I am thrilled with the recent interview published in the Addison Independent newspaper this November. Excerpts are below! or click here to see article.
What do you still find that is new in painting? How do you find your style has changed?
The challenge for me as a painter is this: how to convey an idea with the least number of paint strokes so that the viewer fills in the rest. This leads to a conversation between artist and viewer, and allows the piece to change and have a life of its own. As an artist, I am not particularly interested recording something exactly as I see it- although I totally respect and admire the craftsmanship and skill of those who do paint this way. I like surprises, spontaneity, in my work. I go into a painting with an idea of what I would like to say, but often times things happen in the process that I go with. There are certain rules to painting that work, but within that framework I try to be loose, confident and have fun. With time comes confidence, so I see my technique getting looser and me becoming more confident with each brushstroke as more time goes by.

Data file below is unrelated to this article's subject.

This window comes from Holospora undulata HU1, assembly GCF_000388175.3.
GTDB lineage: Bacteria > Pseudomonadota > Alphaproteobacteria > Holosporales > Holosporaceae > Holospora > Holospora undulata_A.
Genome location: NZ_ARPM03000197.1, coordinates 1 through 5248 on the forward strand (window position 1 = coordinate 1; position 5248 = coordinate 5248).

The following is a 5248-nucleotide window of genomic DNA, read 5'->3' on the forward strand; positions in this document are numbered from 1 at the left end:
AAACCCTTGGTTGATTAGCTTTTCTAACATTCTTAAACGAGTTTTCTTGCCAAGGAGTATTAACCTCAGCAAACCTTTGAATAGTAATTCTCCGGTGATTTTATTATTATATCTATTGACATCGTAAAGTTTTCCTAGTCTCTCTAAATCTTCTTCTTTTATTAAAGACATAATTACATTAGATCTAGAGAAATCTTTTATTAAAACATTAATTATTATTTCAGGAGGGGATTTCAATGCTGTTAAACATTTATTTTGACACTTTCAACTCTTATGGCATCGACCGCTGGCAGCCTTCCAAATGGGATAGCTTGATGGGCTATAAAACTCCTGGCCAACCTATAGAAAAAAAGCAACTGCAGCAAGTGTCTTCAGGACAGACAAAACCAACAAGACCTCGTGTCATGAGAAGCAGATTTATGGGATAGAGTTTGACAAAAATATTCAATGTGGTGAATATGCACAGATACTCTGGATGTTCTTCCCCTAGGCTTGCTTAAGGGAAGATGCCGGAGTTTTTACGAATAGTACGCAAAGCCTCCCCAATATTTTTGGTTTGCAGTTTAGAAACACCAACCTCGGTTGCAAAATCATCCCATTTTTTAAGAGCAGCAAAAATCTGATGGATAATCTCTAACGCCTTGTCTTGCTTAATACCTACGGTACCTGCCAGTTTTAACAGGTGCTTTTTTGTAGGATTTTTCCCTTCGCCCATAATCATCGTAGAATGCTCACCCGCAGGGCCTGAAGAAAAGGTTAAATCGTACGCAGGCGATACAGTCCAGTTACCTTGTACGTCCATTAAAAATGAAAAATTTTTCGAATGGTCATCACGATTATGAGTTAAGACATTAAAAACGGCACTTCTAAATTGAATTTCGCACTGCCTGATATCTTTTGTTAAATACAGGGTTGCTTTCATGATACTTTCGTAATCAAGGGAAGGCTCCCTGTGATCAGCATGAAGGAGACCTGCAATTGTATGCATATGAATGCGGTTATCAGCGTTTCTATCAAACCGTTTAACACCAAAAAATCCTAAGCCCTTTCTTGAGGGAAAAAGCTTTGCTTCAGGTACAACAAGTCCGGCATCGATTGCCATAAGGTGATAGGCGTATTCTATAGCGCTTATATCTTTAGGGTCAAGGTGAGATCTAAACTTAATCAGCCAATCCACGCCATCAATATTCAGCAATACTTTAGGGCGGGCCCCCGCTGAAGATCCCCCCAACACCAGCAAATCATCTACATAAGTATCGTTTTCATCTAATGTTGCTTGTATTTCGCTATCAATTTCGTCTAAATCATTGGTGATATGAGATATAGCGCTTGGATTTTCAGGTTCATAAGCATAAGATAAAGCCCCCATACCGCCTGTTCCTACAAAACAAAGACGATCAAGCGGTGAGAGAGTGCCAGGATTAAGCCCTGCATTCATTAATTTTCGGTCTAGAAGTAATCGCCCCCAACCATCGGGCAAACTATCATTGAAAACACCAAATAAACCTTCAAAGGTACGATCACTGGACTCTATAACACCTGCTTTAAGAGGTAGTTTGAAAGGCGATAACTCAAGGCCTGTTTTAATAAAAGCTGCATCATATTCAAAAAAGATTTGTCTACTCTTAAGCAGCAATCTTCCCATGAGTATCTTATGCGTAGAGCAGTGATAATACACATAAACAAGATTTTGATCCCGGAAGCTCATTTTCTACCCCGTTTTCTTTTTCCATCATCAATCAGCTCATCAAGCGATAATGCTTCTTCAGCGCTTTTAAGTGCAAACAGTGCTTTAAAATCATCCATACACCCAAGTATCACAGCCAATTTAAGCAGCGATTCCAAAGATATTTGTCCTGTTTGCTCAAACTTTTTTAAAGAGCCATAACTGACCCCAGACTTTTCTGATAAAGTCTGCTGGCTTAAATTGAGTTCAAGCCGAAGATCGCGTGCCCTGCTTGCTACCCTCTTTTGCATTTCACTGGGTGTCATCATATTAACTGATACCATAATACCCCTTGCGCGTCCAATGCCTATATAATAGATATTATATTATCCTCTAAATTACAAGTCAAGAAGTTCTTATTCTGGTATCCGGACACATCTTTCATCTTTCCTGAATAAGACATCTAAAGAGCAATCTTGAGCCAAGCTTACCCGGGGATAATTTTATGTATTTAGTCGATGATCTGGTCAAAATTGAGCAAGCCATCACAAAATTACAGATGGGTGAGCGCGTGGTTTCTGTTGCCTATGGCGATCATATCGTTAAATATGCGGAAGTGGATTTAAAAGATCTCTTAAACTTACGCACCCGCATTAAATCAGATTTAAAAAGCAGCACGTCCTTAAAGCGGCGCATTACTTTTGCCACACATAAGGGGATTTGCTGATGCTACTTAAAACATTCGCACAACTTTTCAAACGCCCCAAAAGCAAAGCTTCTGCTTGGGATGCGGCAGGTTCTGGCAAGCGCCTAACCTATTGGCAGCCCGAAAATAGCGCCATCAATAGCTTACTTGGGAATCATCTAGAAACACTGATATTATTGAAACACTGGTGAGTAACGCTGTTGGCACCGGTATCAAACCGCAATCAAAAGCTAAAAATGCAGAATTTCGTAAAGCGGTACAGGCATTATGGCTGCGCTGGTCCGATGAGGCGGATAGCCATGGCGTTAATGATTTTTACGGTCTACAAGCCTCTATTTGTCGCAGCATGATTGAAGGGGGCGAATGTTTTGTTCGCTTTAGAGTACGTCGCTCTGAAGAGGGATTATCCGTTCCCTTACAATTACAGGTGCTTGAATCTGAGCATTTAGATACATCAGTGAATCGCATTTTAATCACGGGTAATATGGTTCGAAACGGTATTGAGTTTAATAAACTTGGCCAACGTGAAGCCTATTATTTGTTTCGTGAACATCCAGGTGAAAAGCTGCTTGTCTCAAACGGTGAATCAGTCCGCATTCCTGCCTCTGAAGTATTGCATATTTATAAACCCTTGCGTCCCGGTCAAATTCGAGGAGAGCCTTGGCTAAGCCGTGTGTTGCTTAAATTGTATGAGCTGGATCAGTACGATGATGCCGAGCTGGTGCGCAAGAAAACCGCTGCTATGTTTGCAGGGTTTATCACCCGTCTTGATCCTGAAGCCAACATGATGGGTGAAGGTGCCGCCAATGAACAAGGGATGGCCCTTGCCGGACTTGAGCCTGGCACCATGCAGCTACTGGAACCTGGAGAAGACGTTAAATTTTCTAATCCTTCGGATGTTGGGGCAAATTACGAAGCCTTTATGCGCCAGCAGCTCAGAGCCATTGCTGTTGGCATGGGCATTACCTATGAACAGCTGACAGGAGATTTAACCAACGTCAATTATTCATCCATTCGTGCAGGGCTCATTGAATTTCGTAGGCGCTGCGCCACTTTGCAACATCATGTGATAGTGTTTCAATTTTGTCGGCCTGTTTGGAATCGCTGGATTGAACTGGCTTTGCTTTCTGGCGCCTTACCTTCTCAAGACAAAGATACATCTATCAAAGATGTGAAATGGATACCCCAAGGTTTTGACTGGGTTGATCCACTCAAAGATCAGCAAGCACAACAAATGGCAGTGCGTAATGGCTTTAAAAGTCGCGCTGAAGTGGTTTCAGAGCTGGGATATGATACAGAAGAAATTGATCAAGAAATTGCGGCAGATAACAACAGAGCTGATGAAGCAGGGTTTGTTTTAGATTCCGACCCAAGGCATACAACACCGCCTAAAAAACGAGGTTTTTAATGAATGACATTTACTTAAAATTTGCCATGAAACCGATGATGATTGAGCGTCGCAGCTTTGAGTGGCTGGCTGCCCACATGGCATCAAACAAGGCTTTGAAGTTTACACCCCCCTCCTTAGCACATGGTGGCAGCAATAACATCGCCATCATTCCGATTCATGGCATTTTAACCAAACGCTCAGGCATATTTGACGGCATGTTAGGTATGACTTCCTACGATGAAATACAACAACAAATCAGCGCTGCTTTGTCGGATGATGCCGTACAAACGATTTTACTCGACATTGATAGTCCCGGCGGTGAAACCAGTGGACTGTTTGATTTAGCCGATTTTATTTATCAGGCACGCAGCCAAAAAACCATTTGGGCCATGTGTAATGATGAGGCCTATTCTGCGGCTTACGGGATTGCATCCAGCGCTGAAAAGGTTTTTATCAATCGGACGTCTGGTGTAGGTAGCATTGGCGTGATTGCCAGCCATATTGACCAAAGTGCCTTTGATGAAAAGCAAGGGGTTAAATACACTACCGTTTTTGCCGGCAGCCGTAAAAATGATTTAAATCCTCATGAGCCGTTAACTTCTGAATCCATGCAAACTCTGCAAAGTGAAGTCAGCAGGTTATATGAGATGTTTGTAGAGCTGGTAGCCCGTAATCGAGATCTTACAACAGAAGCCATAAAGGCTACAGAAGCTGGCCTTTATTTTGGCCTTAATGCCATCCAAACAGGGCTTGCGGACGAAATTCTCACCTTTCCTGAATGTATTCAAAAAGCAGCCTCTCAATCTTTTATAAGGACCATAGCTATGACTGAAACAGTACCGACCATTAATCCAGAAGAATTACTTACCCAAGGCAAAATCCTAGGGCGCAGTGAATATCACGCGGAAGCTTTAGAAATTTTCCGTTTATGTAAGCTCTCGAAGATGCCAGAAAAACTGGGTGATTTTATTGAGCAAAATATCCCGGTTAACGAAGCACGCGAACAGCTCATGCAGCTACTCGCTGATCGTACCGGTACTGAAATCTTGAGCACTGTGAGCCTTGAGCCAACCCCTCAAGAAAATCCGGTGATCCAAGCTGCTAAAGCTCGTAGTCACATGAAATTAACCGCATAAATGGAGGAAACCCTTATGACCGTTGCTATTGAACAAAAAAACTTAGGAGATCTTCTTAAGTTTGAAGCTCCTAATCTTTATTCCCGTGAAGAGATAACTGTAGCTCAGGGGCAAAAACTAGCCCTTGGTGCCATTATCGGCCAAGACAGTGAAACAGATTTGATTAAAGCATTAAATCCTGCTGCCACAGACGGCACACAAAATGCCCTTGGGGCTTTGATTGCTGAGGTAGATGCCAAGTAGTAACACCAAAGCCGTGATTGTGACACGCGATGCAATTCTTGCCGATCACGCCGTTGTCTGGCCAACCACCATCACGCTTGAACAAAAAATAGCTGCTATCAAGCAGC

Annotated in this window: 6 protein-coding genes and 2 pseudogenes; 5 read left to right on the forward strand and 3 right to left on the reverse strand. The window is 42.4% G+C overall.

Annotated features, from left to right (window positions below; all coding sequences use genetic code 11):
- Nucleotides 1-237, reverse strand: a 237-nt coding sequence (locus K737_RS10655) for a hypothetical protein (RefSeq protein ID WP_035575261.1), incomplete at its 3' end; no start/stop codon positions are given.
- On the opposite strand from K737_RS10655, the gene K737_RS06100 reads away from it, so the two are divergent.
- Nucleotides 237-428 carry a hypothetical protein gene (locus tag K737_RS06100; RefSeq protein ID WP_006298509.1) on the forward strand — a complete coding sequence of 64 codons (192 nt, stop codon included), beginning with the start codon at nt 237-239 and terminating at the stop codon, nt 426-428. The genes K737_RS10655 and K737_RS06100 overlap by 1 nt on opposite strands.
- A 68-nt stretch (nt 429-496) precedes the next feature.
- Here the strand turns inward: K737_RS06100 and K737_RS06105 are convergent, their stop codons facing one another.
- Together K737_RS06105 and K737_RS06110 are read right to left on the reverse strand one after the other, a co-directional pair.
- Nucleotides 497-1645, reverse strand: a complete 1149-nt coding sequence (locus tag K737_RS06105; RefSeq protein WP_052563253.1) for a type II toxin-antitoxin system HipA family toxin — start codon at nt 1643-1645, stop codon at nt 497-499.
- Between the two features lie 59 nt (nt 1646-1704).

In the past you’ve described how farming has influenced your painting. Do you ever find that the opposite is true?
These two parts of my life are so intrinsically linked it is hard to separate the two. Certainly, my connection with my animals and this landscape comes through in my paintings. I find that my artistic eye also influences my farm decisions. For example, I choose my breed of laying hens based on color more than production, and color is a factor every time I select a new breeding buck on the farm because chances are good that they will produce offspring of their color. White and black goats are my favorite to paint, and it’s no coincidence that those have been the colors of our most recent bucks.